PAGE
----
Some people erroneously believe that all they need to grow in prayer is the right method. They seek a secret, a formula that will make them contemplatives. Prayer growth is not a matter of method, however. It is a matter of love. Only love can unite us with Jesus. The more we love him, both during our prayer time and outside of it, the closer we will come to him. It’s that simple.

We don’t need a mantra. We don’t need to empty our minds or turn away from pious thoughts. We don’t need the latest fad prayer “discovered” in the Bible or other ancient text.

We need to love.

Every time we say a prayer, no matter how short or simple, we should interiorly cast a loving glance at Jesus. Our minds tend to run all over during prayer, because we have not formed good habits.

It is easier to focus on God for ten seconds than for ten minutes. That is why we started practicing reverent prayer with the sign of the cross. Once we have formed the habit of praying the sign of the cross well, we can try praying one Hail Mary with loving attention. Then perhaps one Our Father. Then the Creed or a somewhat longer prayer.

Spiritual writers often talk about the need for silence and solitude in prayer. It is possible to pray in a noisy, crowded subway (I have done it many times!) but it is not optimal. Seeking a place to be alone in the quiet minimizes exterior distractions. Living our lives in accordance with God’s will helps minimize interior noise and distractions.

But the most important element of prayer is love. Love will do the work necessary to be united with the beloved. Love will persevere. And love makes even the simplest prayer rewarding.

Pray in such a way as to prepare for the pure gift of infused contemplation. Pray in a contemplative manner. Pray with loving attention.

Connie Rossini

More on infused contemplation

Are You Living a Contemplative Life?

This article was originally published in The Catholic Voice, the newspaper of the Archdiocese of Omaha.  This is the third in a series that I am posting from past newspaper columns, every other Tuesday. I have 3 years’ worth of columns to share with you! I wrote these columns in a logical order, so that they could serve as a written course on mental prayer. For more in-depth study, follow the links to read blog posts that you may have missed or forgotten. If you have not subscribed to my blog, do so now so that you don’t miss a post.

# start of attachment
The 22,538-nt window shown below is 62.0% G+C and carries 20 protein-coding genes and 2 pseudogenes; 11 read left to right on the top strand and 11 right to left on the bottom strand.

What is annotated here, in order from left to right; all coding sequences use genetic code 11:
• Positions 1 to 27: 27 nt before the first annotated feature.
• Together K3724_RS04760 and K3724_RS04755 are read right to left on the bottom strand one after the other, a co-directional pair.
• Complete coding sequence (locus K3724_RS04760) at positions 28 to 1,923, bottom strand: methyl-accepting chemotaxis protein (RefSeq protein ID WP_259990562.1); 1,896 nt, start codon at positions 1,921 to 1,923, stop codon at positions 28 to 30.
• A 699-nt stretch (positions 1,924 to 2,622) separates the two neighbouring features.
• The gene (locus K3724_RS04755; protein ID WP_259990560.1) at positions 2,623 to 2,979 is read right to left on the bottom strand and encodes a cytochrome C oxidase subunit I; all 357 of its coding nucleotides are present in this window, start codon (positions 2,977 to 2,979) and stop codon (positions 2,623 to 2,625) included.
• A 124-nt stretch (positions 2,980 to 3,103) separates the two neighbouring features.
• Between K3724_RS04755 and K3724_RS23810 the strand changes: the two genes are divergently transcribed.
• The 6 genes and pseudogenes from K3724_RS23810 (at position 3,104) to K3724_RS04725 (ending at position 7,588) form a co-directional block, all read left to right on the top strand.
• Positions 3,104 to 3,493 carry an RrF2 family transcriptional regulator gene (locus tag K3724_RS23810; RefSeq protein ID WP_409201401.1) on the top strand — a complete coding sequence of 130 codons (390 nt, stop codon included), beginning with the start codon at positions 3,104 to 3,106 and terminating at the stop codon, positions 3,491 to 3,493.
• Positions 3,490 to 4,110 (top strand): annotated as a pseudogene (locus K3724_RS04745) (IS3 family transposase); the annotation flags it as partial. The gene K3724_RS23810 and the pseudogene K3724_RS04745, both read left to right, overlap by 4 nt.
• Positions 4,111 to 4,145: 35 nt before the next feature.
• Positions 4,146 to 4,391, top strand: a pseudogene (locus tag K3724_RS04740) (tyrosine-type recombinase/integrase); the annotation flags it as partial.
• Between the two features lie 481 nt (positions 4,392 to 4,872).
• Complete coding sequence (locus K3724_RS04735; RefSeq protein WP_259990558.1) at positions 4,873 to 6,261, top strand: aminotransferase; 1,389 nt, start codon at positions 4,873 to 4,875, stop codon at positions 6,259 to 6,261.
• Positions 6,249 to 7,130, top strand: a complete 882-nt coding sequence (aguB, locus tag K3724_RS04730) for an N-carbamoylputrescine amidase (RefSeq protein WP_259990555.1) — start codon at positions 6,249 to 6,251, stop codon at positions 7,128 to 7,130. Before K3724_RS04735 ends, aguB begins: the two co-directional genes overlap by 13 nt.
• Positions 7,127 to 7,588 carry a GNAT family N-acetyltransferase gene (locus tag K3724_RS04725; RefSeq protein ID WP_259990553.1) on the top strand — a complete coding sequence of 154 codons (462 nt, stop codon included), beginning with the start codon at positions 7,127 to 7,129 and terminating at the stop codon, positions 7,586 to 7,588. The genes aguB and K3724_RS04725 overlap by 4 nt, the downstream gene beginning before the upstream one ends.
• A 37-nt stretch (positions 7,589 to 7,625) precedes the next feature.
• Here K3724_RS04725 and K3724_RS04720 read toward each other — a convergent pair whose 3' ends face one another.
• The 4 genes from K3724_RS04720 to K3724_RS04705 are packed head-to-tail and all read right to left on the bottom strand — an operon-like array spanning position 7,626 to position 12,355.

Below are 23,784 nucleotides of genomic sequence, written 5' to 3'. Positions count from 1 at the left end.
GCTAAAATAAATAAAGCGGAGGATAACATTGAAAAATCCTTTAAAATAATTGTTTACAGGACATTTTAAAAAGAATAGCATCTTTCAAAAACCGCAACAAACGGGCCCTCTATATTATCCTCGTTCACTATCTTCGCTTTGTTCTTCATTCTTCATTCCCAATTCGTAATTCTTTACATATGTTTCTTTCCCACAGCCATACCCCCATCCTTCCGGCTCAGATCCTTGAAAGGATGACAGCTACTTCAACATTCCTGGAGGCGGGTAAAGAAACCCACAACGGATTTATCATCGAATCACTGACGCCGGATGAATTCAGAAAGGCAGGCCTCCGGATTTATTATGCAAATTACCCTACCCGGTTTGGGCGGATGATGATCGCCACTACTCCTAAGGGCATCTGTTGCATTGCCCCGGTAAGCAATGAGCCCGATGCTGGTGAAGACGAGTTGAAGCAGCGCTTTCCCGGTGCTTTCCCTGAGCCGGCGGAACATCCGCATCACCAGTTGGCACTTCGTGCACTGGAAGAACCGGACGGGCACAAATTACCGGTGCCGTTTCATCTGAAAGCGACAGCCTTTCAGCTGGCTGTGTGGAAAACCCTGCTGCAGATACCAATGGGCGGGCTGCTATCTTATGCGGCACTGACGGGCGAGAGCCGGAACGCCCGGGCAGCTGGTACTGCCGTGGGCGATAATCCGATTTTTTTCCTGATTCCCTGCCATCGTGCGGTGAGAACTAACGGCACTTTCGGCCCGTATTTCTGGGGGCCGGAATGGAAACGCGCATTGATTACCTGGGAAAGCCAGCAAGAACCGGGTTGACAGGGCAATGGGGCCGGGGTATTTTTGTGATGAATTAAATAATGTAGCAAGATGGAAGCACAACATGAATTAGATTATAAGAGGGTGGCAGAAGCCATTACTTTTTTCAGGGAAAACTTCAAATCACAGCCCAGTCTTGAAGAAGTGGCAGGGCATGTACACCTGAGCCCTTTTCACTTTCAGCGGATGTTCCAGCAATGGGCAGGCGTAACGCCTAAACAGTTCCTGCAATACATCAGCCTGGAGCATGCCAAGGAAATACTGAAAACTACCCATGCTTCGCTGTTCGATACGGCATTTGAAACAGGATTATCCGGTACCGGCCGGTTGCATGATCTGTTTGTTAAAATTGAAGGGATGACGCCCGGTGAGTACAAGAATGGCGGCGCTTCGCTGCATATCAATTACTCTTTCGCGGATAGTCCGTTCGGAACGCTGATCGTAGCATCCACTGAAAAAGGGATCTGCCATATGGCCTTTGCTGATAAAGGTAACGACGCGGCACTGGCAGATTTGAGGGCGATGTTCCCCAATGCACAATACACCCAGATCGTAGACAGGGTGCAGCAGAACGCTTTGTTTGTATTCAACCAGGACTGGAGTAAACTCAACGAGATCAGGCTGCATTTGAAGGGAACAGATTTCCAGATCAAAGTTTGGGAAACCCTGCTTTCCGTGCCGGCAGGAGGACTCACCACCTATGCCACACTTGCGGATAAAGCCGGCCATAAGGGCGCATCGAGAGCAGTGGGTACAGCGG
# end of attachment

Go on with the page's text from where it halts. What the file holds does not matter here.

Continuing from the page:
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Reverent, Loving Vocal Prayer

Photo from Pixabay.

This article was originally published in The Catholic Voice, the newspaper of the Archdiocese of Omaha.  This is the second in a series that I am posting from past newspaper columns, every other Tuesday. I have 3 years’ worth of columns to share with you! I wrote these columns in a logical order, so that they could serve as a written course on mental prayer. For more in-depth study, follow the links to read blog posts that you may have missed or forgotten. If you have not subscribed, do so now so that you don’t miss a post.

In my last blog post, we defined prayer as a loving conversation with God. We saw that vocal prayer uses words composed by others. Today we will examine how to say a familiar vocal prayer in a manner that ensures we are truly praying. We will use one of the simplest prayers imaginable, so simple that you may not even think of it as a prayer: the sign of the cross.

The sign of the cross was one of the first prayers we learned, likely when we were small children. If you are like me, you never spent much time thinking about this prayer itself, or how to pray it lovingly and reverently. You probably thought of it as more of an introduction to prayer than a prayer itself.

Most of us developed bad habits in making the sign of the cross, and unless someone has pointed this out to us, still practice those bad habits today. We mutter “Father, Son, Holy Spirit, Amen,” instead of the complete prayer. We make the gesture quickly, unthinkingly, and if in public might refrain from making it at all.

Correcting bad habits

Why begin practicing prayer with something so simple? Please do not dismiss this subject as beneath you. Praying even these simple words with the right disposition can prepare us for an intimate relationship with God through contemplation. On the other hand, if we do not pay attention when we make the sign of the cross, we will likely practice bad habits with more complex prayers as well. Bad habits are difficult to break and good habits are difficult to establish. We need to begin simply.

Let’s return to the analogy of prayer as running a race. No one gets up one morning and decides to run a marathon before he has run shorter distances. He builds up to it slowly. Pushing himself too hard at the beginning can backfire. If he starts with running one mile and slowly adds to it, he builds muscle and endurance until he is ready for the race.

Making the sign of the cross with loving reverence helps us form the habit of thinking about God when we pray.  St. Teresa of Avila, who was named a Doctor of the Church for her teaching on prayer, says, “If a person neither considers to Whom he is addressing himself, what he asks, nor what he is who ventures to speak to God, although his lips may utter many words, I do not call it prayer” (Interior Castle, 1.1.9).